Matthew Yousefzadeh
Matthew Yousefzadeh - PhD
The Irene Diamond Fund/AFAR Postdoctoral Transition Awards in Aging - 2019
Matthew Yousefzadeh

Matthew Yousefzadeh - PhD

Researchers 6 (Postdoctoral Fellow) - University of Minnesota
Minnesota, USA


The Irene Diamond Fund/AFAR Postdoctoral Transition Awards in Aging - 2019

Immune-specific aging drives senescence and dysfunction of peripheral tissues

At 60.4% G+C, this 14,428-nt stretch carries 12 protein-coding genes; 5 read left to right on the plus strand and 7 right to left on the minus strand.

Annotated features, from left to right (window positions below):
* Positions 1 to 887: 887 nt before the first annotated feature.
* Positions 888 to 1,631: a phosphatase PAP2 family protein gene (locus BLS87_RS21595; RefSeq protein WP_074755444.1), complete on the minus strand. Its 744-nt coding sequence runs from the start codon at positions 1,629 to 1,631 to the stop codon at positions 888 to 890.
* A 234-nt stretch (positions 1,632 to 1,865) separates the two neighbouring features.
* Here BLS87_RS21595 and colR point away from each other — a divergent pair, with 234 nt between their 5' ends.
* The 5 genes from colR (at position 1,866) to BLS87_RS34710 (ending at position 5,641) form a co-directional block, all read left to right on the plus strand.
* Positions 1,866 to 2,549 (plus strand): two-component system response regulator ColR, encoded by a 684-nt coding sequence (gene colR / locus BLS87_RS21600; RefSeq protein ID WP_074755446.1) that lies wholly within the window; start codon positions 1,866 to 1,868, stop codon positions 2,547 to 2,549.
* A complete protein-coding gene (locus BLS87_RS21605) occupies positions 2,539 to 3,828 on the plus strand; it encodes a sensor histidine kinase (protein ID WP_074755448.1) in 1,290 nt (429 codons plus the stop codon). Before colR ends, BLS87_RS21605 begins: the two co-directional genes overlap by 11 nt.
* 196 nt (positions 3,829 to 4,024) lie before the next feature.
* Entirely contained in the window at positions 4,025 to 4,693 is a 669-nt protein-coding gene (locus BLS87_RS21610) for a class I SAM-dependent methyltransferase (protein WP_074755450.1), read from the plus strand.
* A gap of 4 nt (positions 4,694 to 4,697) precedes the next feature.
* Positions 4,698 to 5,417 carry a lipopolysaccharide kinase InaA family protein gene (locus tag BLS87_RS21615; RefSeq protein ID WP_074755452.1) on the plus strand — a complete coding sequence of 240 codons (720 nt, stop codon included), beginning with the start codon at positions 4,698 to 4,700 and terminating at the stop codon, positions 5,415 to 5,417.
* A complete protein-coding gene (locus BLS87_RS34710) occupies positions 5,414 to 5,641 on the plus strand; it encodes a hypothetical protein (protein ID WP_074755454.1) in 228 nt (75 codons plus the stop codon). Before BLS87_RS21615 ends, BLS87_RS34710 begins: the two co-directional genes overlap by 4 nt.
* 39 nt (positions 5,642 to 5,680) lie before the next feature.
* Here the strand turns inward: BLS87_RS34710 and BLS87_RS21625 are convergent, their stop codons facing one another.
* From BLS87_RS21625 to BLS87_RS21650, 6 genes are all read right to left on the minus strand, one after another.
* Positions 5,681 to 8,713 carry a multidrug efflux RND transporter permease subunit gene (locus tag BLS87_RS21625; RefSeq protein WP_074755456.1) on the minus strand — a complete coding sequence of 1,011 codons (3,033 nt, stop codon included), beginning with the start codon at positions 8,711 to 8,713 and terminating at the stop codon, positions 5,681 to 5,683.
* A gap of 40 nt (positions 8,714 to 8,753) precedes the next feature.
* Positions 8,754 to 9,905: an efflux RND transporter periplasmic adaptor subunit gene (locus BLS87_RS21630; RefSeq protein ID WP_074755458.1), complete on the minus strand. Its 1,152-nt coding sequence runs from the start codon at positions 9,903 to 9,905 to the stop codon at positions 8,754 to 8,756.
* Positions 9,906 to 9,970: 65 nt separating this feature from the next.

Aging is generally thought to be driven by an accumulation of damage in cells over time. This damage triggers stress responses in cells culminating in cell death or senescence. Senescence is potently triggered in response to DNA damage, and prevents a cell from copying their damaged genome, which reduces the risk of cancer. But these senescent cells secrete factors that drive inflammation and aging. Dr. Yousefzadeh discovered that if you allow DNA damage that naturally occurs in the immune cells of mice to go unrepaired, this is enough to cause them to undergo senescence. The senescent immune cells then drive tissue dysfunction in many organs (kidney, liver, muscle, etc.). In the proposed project, he plans to define this novel mechanism of cell non-autonomous aging so that we can create new therapeutic aging targets.

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